How did the country that invented the light bulb fail the grade on infrastructure?
This may seem like the wrong time to ask American taxpayers to bail out another ailing sector of the US economy, given Washington's recent guarantee of the nation's two largest mortgage lenders, along with a massive home loan bailout. But there's room for an expanded federal government role in the repair of America's battered infrastructure, and it may be the last best hope for the nation's economic future.
Rebuilding roads, ports and sewage systems is not the kind of hot-button issue that candidates in a presidential campaign are likely to embrace. But the Democratic contender, Barak Obama, has done just that, backing a bipartisan bill for the creation of a national infrastructure bank (unlike his Republican rival, John McCain). As laid out by its architects - the Republican senator, Chuck Hagel, and his Democratic counterpart, Christopher Dodd - the bank would reduce federal funding of infrastructure development while making the process more efficient and less corrupt. The idea is long overdue. America's economic arteries, sinews and internal organs are in a state of advanced decay. The collapse of New Orleans's levees after hurricane Katrina three years ago was only the most dramatic example of the consequences of neglect.
The American Society of Civil Engineers gives the country's infrastructure a "D" on its annual report card, with failing or poor grades for drinking water systems and navigable waterways, roads and rail grids, and air traffic networks. The Congressional Budget Office estimates that Americans spend 20 per cent below what is needed just to sustain critical infrastructure. As if to punctuate the urgency of the crisis, an eight-lane bridge in Minnesota collapsed, killing 13 people and injuring hundreds, within hours after Messrs Hagel and Dodd announced their bill last August at a thinly attended press conference.
The deterioration of America's economic viscera comes as its presumed rival, China, is well into the world's most ambitious infrastructure development programme since the 19th century. Beginning nearly from scratch, China now has a world-class port system thanks to a US$7 billion (Dh25.7bn) overhaul and the help of Dubai Ports World, which the US congress in an adolescent, nativist fit, barred from its home market in early 2006.
China is slated to spend nearly $200bn on rail transport from 2006 to 2010, and in the past 15 years has laid a motorway grid that is nearly as large as America's. So how did a country that pioneered the transcontinental railway, a national telegraph system, the I-beam and vertical urbanisation, the light bulb, cell phone technology and interstate road travel manage to fail the grade on infrastructure?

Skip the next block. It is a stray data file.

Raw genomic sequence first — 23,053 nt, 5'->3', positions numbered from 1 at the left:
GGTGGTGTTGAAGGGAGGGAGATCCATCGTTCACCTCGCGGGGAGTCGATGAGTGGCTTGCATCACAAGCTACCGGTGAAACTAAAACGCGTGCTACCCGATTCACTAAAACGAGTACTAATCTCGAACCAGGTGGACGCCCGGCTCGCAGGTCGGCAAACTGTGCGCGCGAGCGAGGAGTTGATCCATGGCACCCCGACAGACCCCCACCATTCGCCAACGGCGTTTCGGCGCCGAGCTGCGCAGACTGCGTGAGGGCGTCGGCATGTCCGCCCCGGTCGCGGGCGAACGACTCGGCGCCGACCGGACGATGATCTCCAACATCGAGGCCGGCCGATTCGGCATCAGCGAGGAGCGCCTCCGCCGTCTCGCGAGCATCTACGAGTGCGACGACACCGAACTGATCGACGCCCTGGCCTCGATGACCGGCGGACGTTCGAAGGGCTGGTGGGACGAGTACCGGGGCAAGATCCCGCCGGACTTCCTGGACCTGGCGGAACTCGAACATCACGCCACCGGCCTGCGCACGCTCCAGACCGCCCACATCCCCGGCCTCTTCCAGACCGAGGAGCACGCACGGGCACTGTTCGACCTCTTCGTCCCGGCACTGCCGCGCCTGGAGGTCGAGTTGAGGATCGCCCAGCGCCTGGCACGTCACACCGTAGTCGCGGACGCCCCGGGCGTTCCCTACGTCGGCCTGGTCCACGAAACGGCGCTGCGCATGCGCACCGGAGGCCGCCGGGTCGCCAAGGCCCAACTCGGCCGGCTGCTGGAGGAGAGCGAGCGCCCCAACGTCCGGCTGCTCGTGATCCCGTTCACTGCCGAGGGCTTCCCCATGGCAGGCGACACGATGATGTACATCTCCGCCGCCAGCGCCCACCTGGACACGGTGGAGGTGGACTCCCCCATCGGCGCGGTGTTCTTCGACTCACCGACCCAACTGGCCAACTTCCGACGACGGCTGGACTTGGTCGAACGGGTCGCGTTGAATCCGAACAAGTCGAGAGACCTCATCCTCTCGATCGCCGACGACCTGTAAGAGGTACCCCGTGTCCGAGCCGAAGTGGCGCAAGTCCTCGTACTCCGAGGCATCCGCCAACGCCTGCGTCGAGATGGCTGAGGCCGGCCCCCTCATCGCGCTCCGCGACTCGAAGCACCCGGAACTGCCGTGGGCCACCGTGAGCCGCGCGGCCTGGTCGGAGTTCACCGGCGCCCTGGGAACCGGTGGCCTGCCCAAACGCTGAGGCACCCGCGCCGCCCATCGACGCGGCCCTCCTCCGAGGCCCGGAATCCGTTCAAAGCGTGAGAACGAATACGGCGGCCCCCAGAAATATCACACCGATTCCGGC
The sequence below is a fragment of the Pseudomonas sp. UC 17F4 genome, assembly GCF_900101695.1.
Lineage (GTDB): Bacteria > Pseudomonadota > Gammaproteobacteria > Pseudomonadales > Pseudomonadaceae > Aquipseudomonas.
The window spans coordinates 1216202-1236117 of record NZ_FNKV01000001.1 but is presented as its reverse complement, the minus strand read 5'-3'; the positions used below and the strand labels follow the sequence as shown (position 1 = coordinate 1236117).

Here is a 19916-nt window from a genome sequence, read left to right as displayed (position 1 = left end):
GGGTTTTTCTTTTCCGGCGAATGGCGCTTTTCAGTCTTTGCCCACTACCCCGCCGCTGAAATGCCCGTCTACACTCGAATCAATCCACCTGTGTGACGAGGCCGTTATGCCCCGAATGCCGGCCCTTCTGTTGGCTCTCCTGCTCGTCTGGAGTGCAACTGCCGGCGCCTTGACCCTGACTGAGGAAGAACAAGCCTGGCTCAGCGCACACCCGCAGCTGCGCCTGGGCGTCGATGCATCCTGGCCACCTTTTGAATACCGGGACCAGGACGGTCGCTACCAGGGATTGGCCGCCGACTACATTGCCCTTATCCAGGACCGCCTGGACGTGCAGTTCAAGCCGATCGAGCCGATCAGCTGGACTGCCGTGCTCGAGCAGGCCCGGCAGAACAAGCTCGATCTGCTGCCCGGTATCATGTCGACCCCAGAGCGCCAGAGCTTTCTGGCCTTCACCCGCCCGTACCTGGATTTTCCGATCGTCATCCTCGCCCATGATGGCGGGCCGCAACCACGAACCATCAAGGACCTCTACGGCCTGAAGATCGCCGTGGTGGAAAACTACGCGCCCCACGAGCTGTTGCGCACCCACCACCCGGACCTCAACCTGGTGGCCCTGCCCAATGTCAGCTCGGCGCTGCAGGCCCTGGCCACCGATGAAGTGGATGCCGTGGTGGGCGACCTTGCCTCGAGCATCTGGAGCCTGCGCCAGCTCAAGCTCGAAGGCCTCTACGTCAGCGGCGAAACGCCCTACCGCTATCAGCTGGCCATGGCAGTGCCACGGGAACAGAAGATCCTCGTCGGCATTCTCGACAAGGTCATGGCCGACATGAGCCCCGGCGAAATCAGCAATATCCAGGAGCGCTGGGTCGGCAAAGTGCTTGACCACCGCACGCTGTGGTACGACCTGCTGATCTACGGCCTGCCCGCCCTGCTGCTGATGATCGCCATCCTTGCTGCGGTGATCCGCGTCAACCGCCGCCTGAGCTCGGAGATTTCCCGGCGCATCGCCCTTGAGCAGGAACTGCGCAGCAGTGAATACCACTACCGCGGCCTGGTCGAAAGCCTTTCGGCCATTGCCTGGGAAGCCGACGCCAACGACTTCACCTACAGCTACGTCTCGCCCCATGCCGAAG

Blame state governments, which habitually divert federal funds for public works to unrelated projects and programmes. Federal monies can be skimmed on behalf of pet projects or to sustain underfunded services like education and health. According to a report from the Government Accountability Office, federal funding of national infrastructure projects has become a "cash transfer, general purpose grant programme" abetted by national laws that ensures the state's prerogative to spend federal money however it sees fit.
The Hagel-Dodd bill would starve and eventually replace this ad hoc process with a bank that would appraise the nation's infrastructure needs nationally and strategically. Its staff would evaluate every project proposal, as a loan officer would a business plan. Appraisers would decide whether Washington should support worthy projects with a bond issue, a loan guarantee or an equity stake, and financing would come mostly from the private sector.
The bank's initial capital of $60bn would be drawn from general revenues - Washington spends about $75bn annually on public works - and its mandate to issue 30-to-50-year bonds could leverage that amount to an estimated $250bn within five years, according to the bill's sponsors. Implicit in the de facto privatisation of infrastructure and the transfer of funding obligations from the federal to the local level is a heavier financial burden on users.
While taxation of any kind has become an apostasy under President George W Bush's faith-based presidency, a plurality of politicians is slowly coming to grips with the long-term costs of doing nothing, as well as the political dividends of new investment. The Brookings Institution, a Washington DC-based think tank, estimates that upgrading US sea ports alone could increase the nation's exports by $10bn a year and support 60,000 jobs.
History shows that Americans will tolerate higher taxes if they get something in return. Dwight Eisenhower did it with the interstate motorway system and Franklin Roosevelt did it with rural electrification before him. If Mr Bush is so keen on securing a legacy in his remaining months in office, he should stop looking for one abroad and start building one - literally - at home. @Email:firstname.lastname@example.org